Sunday, August 30, 2015

Portugal through the eyes of Kings and Friars

On Friday, August 14, we made our first trip together inside of Europe, to Portugal.  We had a productive day with our Self-Reliance Services manager, Antonio Paulo and have more meetings planned with Self-Reliance groups, facilitators and priesthood leaders on Sunday and Monday.  However, on Saturday we had some open time and Antonio Paulo and his wife and daughter took the day to give us a personal tour of Lisbon and Sintra, Portugal.  We share just a little of this below, to give you an idea of the wonderful things we have seen and learned with these special friends.

It focused on a historic city about 45 minutes out of Lisbon, named Sintra, which has long been the home to Portuguese monarchs, dating back prior to 1500.  We are were able to see how the summer palace of the king and queen of Portugal and were  also able to see a significant contrast as we visited a monastery where 8 monks lived far from the comforts of home, all during the same epoch.  Comments and photos follow:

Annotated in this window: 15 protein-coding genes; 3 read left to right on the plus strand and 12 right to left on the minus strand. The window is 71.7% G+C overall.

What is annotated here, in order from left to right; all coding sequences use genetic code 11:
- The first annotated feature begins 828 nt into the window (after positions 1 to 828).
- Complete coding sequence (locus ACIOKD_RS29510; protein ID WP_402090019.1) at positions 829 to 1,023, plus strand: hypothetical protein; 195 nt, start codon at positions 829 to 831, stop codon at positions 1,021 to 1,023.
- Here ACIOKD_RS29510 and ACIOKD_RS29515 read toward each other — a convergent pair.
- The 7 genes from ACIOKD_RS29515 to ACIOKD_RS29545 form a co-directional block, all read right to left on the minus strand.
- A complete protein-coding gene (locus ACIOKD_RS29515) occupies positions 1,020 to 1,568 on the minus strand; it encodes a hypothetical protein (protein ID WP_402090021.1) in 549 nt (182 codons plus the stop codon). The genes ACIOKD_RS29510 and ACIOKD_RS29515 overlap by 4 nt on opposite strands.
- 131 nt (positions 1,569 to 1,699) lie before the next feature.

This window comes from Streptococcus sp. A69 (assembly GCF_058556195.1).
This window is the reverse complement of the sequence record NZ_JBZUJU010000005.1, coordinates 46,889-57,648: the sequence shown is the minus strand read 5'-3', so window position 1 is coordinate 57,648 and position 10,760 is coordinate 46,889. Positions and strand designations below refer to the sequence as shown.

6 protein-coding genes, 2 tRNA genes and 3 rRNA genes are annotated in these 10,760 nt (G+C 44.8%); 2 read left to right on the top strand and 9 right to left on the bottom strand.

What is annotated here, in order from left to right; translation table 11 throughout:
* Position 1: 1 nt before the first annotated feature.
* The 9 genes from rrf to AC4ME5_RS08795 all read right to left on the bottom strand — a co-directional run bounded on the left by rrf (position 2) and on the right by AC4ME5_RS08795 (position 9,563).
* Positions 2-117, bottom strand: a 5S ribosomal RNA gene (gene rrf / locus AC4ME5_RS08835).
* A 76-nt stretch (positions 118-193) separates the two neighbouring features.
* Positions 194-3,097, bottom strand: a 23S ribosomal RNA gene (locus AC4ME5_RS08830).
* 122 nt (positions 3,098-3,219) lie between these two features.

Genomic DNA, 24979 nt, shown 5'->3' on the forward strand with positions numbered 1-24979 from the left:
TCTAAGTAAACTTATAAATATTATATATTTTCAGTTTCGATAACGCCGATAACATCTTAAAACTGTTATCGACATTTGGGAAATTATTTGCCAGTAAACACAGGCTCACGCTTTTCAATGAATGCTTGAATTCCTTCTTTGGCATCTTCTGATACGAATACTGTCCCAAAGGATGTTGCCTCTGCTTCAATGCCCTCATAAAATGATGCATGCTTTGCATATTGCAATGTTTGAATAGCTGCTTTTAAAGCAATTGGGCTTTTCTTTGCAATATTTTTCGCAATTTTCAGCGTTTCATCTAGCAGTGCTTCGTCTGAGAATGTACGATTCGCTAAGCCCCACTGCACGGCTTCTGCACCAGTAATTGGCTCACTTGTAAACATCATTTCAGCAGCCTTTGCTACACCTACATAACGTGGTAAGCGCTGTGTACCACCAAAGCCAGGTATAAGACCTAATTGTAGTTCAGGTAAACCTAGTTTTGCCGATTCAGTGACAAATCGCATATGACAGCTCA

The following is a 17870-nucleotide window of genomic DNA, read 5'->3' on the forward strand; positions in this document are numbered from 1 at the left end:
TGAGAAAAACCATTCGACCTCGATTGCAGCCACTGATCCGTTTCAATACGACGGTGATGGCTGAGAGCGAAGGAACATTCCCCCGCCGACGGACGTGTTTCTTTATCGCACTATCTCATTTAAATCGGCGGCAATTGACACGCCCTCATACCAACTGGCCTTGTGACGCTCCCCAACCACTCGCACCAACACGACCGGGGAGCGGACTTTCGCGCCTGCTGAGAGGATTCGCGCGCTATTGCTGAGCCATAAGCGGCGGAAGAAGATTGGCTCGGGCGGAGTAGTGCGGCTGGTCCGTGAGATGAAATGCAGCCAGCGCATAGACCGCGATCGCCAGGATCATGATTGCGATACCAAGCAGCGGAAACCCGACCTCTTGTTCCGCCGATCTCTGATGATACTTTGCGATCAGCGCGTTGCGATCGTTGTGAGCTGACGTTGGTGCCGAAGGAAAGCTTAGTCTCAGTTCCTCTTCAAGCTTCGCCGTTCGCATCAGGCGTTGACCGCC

This is a view of the Palace of Sinatra, which was the summer retreat for the royalty of Portugal.  The palace had origins in the 10th century bust most of what we were able to see dates to the 15th century.  The coned shape "spires" are chimneys from their kitchen:

Debbie and I are in the formal meeting room with ornate wall tiles and ceiling decor.  This is where many of the important treaties of the day were signed and probably where Christopher Columbus met with Queen Isabel.

Another photo from another location in the palace:

View from the front of the place of the remains of a castle and fort that is on the top of the mountain:

Afterwards we went to visit The Capuchos Convent.  The convent is made into the rock and you get a real feeling of the hardships the eight monks who lived there had to endure.  This was established in 1560, similar time to the palace that we visited.

Small living accommodations, the doors only go up to Debbie's neck:

Many of the doors are covered with cork which comes from the tress in the location.  The following shows some of the cork covering and then one of the trees where the cork comes from.  Portugal is the major producer of cork in the world:

We finished the day visiting the coast of Portugal which is the most western location in continental Europe:

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